Friday, February 9, 2007
Utah is considering upping the standard of proof for plaintiffs in malpractice claims against emergency medical providers to clear and convincing evidence. A perspective from a plaintiffs' lawyer:
Under HB 338, the standard would be changed to a "clear and convincing standard" which, according to Charles Thronson, senior partner and medical malpractice litigator at Parsons Behle and Latimer, is a quasi criminal standard. He said this standard is just below the "reasonable doubt" standard, and it would make it virtually impossible for the victims of malpractice to win a lawsuit.
"This bill is a de facto grant of immunity to everyone who works in an emergency department in every emergency department in the state ... for whatever mistakes or misconduct that may occur," Thronson said.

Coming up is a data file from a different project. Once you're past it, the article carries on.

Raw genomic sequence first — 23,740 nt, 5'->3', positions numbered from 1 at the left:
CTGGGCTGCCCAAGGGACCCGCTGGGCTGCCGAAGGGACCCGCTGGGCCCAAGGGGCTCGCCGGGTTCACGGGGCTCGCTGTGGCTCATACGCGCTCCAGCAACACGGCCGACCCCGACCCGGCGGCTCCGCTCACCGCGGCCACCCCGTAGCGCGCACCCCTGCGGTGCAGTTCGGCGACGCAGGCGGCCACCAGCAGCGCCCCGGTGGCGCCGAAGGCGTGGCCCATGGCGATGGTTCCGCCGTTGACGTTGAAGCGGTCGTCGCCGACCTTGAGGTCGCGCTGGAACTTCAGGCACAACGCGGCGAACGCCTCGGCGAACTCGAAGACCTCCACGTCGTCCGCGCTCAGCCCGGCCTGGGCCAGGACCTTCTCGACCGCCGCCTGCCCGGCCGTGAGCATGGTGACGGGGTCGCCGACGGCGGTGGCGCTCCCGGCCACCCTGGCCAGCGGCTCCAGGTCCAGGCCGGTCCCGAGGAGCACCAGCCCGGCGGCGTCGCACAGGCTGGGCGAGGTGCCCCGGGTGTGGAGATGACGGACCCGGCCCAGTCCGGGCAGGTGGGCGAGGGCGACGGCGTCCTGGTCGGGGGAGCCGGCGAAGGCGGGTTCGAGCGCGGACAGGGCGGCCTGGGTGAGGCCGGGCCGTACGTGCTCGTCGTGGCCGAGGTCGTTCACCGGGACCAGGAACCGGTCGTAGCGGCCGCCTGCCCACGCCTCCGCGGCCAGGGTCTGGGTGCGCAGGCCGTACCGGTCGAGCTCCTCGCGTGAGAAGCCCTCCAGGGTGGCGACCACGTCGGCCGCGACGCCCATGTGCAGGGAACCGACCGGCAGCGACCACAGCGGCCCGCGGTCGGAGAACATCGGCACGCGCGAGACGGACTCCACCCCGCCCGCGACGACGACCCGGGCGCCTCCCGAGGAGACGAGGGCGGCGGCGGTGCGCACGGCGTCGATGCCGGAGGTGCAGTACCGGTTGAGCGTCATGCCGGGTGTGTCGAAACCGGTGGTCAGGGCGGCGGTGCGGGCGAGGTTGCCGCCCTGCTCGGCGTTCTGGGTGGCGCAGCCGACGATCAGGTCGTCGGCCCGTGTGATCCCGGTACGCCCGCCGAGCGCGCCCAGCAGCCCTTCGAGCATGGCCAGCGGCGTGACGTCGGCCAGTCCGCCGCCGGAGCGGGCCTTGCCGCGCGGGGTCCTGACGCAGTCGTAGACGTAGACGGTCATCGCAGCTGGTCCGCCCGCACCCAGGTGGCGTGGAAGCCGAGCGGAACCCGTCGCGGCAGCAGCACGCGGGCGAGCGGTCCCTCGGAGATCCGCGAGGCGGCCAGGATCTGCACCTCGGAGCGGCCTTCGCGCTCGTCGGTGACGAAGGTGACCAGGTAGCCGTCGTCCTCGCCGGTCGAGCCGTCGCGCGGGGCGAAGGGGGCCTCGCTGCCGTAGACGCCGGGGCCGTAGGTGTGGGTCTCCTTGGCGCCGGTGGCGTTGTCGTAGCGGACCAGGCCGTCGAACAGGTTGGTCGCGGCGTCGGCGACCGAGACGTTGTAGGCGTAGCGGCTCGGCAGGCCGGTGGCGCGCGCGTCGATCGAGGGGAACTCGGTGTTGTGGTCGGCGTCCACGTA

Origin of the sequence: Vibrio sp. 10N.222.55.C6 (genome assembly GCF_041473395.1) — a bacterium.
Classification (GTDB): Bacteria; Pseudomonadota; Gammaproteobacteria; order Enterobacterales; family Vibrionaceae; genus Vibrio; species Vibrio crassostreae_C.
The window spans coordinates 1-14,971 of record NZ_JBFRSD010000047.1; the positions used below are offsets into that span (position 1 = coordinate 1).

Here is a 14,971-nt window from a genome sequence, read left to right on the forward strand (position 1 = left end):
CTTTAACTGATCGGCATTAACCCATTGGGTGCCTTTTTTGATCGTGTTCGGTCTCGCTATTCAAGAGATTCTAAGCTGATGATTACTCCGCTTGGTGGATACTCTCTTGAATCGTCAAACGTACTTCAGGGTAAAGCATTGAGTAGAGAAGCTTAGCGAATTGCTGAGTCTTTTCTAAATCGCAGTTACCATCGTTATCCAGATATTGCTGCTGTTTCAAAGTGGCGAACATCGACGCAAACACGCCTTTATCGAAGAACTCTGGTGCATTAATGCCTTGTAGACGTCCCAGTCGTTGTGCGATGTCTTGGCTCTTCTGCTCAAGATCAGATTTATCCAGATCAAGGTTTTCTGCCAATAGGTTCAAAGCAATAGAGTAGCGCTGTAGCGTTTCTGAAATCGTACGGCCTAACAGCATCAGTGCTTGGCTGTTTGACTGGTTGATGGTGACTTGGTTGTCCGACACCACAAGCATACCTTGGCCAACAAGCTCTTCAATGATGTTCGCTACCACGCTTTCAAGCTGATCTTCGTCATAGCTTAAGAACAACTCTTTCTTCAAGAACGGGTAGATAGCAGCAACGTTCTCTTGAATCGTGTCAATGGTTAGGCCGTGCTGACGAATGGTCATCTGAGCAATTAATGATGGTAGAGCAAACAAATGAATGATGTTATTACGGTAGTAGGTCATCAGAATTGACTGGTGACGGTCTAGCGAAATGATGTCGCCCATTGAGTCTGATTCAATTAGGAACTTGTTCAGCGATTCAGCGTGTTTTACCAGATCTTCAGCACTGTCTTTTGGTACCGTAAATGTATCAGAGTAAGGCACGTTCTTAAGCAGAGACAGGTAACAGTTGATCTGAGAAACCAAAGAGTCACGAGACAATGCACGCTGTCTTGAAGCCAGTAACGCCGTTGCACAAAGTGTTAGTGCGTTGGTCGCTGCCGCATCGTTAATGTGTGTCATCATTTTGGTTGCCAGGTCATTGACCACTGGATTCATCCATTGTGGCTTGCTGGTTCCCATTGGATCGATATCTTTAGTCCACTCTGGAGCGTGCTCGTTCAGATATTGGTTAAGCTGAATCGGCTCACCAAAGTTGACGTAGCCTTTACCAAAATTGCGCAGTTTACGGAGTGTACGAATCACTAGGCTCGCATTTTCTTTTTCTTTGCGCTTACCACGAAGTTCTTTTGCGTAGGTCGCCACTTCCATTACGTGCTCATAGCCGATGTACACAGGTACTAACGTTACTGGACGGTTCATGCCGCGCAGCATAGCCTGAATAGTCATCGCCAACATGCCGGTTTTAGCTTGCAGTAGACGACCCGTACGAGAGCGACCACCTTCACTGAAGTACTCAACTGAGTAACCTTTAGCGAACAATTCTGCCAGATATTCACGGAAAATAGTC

I don't know the impact of increasing the burden of proof in similar circumstances, but it's not remotely accurate to say that it makes it "virtually impossible" to win a lawsuit. A remarkable percentage of patent invalidity claims (also using clear and convincing evidence) are successful, and plaintiffs frequently satisfy the burden for punitive damage claims in states that require that standard. Certainly it is a higher standard, and one can easily identify reasons to oppose it, but to suggest that it's blanket immunity is silly.
This, on the other hand, is an interesting argument:
lark Newhall, a board certified ER physician and a lawyer practicing in the area of medical malpractice, said this bill will vastly increase the costs of medical care because patients will be sent to more costly ERs for what would normally be done in a doctor's office.
"Which doctor is going to be foolish enough to see a patient in their office, particularly a new patient, when they can send that patient to the emergency department and see that patient in the emergency department and be immunized from malpractice," Newhall said.
Anyone know of any data on it?